I wondered how to write this post and I thought I'd start by saying that I can't stress enough how this particular plan is very particular to Mae. Autism is a spectrum and while there are similarities among people on the spectrum just as there are similarities among neuro-typical people and among all people, there are also differences. What helps Mae might be detrimental to someone else.
I read a study this last week where a group of doctors said that they found four subtypes of health problems among people with autism. One involved gastrointestinal problems and that seems to be where our little ray of sunshine falls because of the tummy troubles that she has (and then I spent an hour trying not to have any panic attacks that they said that those problems are strongly associated with a risk for seizures).
Mae's gluten free casein free diet is the foundation for the supplements and without it the supplements are almost pointless, since gluten and casein cause so much pain for her that pretty much everything else is pointless. A steady routine and therapy also are part of our schedule now and we've found that if any one of these parts of our day is taken away pandemonium follows.
And so here is what we do to help our little Mae be her happy, healthy self:
- Her diet is gluten and casein free and natural.
- She has ABA therapy six days a week in our home. When the local autism center opens she'll start speech and occupational therapy. The occupational therapy is what we're the most excited about because she's such a sensory seeker.
- She does daily therapy with me as I'm being trained in a study at the local university.
- Every night I make up a special bath for her with 1 cup epsom salts, 1/4 cup baking soda and a few drops of lavender oil. She loves these baths and they really help her relax before bed. After her baths and in the morning I apply "Boomer's" lotion*. Mae has realized that her skin feels much better when we put the lotion on and sings "rub, rub, rub" while it's being applied.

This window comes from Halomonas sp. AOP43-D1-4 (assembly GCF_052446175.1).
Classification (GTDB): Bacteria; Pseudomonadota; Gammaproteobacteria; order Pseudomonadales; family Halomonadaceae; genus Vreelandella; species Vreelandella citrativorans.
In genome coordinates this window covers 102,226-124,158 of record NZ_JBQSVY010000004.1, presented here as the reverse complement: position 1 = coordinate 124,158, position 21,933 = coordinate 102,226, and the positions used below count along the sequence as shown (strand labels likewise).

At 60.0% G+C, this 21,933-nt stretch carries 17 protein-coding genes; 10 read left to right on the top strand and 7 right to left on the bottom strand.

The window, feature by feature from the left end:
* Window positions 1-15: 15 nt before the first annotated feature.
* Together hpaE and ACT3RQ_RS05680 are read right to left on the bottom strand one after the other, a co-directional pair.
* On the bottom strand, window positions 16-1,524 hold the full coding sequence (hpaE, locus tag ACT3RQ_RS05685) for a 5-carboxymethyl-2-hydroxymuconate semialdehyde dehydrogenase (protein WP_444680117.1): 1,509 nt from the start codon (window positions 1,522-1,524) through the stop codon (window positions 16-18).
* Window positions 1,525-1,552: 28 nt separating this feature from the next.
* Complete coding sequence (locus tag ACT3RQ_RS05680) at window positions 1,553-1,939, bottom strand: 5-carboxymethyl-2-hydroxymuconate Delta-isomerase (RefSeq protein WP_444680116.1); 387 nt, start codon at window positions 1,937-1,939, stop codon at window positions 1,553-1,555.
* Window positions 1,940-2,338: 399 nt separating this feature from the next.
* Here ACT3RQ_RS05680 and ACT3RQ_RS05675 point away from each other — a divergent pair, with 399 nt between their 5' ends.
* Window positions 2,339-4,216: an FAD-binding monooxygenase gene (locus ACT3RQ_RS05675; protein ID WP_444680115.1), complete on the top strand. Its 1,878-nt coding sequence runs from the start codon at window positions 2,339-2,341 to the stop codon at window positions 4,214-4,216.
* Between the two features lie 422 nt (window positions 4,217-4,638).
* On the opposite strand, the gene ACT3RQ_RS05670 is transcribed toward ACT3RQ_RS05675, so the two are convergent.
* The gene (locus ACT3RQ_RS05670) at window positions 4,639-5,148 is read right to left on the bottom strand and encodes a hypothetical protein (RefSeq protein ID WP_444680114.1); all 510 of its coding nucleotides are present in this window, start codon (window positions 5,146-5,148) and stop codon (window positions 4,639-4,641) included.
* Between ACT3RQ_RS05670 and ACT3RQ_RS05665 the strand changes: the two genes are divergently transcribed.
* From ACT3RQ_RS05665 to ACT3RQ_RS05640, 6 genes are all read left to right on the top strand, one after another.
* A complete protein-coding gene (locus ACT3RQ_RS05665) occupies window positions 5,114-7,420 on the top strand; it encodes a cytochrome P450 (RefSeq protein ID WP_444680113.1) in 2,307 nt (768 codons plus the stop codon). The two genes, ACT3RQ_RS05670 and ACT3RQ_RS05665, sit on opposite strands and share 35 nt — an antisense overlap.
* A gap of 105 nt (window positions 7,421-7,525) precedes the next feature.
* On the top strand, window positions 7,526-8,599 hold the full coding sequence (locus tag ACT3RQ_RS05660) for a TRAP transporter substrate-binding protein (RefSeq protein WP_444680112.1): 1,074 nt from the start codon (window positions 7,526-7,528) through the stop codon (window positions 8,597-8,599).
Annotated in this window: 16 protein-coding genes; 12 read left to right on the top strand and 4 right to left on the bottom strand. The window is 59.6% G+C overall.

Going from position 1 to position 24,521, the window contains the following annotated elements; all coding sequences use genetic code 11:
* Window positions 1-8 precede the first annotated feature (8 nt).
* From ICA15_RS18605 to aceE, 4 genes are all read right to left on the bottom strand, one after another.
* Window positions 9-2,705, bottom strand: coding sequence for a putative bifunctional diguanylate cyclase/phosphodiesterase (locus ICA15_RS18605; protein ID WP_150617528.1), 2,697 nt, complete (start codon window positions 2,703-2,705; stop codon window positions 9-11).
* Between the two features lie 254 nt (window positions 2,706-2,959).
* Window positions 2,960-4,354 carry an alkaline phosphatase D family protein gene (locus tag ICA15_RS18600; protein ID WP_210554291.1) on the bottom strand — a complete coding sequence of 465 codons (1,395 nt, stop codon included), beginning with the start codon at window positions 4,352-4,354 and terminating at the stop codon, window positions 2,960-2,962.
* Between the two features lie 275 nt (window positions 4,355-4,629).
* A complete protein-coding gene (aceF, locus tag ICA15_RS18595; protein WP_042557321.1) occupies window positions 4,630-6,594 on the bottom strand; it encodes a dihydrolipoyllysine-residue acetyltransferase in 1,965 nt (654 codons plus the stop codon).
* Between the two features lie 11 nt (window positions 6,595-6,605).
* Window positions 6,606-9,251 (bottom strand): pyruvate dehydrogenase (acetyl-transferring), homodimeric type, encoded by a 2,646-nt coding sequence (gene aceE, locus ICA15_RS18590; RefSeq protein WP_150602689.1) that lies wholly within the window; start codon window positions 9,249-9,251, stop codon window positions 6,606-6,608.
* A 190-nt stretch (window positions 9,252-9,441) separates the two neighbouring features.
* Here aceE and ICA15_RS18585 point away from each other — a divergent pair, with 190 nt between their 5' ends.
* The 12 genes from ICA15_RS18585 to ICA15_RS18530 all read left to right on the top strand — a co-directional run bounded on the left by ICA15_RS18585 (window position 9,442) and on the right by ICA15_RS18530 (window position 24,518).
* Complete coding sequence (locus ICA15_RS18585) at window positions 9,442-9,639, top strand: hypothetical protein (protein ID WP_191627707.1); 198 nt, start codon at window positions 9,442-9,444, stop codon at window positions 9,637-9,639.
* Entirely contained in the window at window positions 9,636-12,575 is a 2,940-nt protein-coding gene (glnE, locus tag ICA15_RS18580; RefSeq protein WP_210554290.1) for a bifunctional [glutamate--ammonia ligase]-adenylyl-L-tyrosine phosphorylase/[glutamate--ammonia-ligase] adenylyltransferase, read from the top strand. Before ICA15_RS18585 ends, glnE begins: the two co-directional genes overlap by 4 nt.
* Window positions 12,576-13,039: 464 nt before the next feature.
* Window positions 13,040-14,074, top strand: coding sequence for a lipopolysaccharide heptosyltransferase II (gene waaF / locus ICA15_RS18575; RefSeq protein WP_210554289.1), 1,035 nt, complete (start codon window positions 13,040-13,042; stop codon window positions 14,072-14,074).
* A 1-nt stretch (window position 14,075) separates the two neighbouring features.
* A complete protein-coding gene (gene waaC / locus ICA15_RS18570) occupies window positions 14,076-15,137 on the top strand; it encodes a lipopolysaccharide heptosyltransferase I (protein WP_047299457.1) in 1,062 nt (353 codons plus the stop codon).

And then there are the supplements. They are definitely helpful, but they're also my least favorite part of our routine because it's a struggle to get them all in. After months of slowly adding in supplements to Mae's day, we're finally getting to the point where almost everything has been added in (in the list below we haven't yet added in Dimethylglycine and we're starting Glutathione cream this week and Saccaromyces Boulardii when it finally gets here). In case you're wondering, some people with autism seem to have a harder time absorbing vitamins and that's why there are so many of them in this plan.
And while below is my schedule for the day it certainly does have a tendency to get mixed up a bit as I have to get creative to convince her to take this many vitamins over the course of a day, all while remembering which supplements can't be taken together.
|All of the crushing and|
dicing of pills still feels weird.
Since this picture was taken
I bought a little pill slicer/crusher
to make things easier.
Cod Liver Oil
Taurine- 1/2 tablet
Vitamins C and D
Grapefruit Seed Extract
Colostrum (Ora Mune Liquid Gold Colostrum which is gluten and casein free)
Saccaromyces Boulardii (a probiotic)
Digestive Enzyme (1/3 capsule)
Probiotic (lactobaccilus acidophilus)
The changes we saw early on with the supplements (especially taurine and cod liver oil, oddly enough), were enough to propel me along to keep following the suggestions in Doctor Sears' book.
And that is our keeping Mae happy and healthy strategy at the moment. It's pretty flexible as we learn what works and what doesn't, what helps and what doesn't.
Now I just need to count the days until going outside and playing in the sunshine becomes a part of our routine again too!
*"Boomer's" lotion is 1 part vaseline to 1 part crisco with an ounce of cortisone (enough to fill the rest of the large sized vaseline container) mixed in.